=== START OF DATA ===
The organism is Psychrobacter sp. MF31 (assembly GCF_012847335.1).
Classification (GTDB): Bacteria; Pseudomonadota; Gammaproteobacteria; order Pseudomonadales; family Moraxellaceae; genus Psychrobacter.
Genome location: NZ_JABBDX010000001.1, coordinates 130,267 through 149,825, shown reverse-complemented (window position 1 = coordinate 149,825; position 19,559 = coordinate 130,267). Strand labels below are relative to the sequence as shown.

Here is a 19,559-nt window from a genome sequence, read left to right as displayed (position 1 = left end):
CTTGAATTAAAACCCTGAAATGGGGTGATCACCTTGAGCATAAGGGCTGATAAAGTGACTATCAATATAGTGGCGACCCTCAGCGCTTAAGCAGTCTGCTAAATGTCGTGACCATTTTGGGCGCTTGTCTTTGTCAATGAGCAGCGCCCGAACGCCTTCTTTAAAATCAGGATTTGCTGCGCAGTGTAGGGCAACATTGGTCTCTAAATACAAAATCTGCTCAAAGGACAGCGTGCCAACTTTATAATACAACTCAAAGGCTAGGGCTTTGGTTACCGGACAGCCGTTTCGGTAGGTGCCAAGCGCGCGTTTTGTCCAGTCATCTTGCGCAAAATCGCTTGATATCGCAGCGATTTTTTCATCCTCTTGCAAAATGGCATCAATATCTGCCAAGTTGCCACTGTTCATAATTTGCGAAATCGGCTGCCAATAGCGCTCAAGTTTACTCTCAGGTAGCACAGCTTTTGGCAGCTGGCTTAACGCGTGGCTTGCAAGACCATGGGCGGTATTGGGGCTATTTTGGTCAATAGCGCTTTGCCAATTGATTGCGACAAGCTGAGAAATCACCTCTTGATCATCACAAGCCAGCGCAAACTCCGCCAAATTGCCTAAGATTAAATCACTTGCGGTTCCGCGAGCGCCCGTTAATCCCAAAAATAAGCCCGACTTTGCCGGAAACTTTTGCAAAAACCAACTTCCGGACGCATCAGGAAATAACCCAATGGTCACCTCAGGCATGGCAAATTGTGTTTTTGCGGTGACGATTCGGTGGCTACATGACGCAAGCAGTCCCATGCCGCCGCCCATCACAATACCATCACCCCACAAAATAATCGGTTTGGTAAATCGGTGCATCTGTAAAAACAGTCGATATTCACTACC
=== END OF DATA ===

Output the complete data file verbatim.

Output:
The organism is Psychrobacter sp. MF31 (assembly GCF_012847335.1).
Classification (GTDB): Bacteria; Pseudomonadota; Gammaproteobacteria; order Pseudomonadales; family Moraxellaceae; genus Psychrobacter.
Genome location: NZ_JABBDX010000001.1, coordinates 130,267 through 149,825, shown reverse-complemented (window position 1 = coordinate 149,825; position 19,559 = coordinate 130,267). Strand labels below are relative to the sequence as shown.

Here is a 19,559-nt window from a genome sequence, read left to right as displayed (position 1 = left end):
CTTGAATTAAAACCCTGAAATGGGGTGATCACCTTGAGCATAAGGGCTGATAAAGTGACTATCAATATAGTGGCGACCCTCAGCGCTTAAGCAGTCTGCTAAATGTCGTGACCATTTTGGGCGCTTGTCTTTGTCAATGAGCAGCGCCCGAACGCCTTCTTTAAAATCAGGATTTGCTGCGCAGTGTAGGGCAACATTGGTCTCTAAATACAAAATCTGCTCAAAGGACAGCGTGCCAACTTTATAATACAACTCAAAGGCTAGGGCTTTGGTTACCGGACAGCCGTTTCGGTAGGTGCCAAGCGCGCGTTTTGTCCAGTCATCTTGCGCAAAATCGCTTGATATCGCAGCGATTTTTTCATCCTCTTGCAAAATGGCATCAATATCTGCCAAGTTGCCACTGTTCATAATTTGCGAAATCGGCTGCCAATAGCGCTCAAGTTTACTCTCAGGTAGCACAGCTTTTGGCAGCTGGCTTAACGCGTGGCTTGCAAGACCATGGGCGGTATTGGGGCTATTTTGGTCAATAGCGCTTTGCCAATTGATTGCGACAAGCTGAGAAATCACCTCTTGATCATCACAAGCCAGCGCAAACTCCGCCAAATTGCCTAAGATTAAATCACTTGCGGTTCCGCGAGCGCCCGTTAATCCCAAAAATAAGCCCGACTTTGCCGGAAACTTTTGCAAAAACCAACTTCCGGACGCATCAGGAAATAACCCAATGGTCACCTCAGGCATGGCAAATTGTGTTTTTGCGGTGACGATTCGGTGGCTACATGACGCAAGCAGTCCCATGCCGCCGCCCATCACAATACCATCACCCCACAAAATAATCGGTTTGGTAAATCGGTGCATCTGTAAAAACAGTCGATATTCACTACC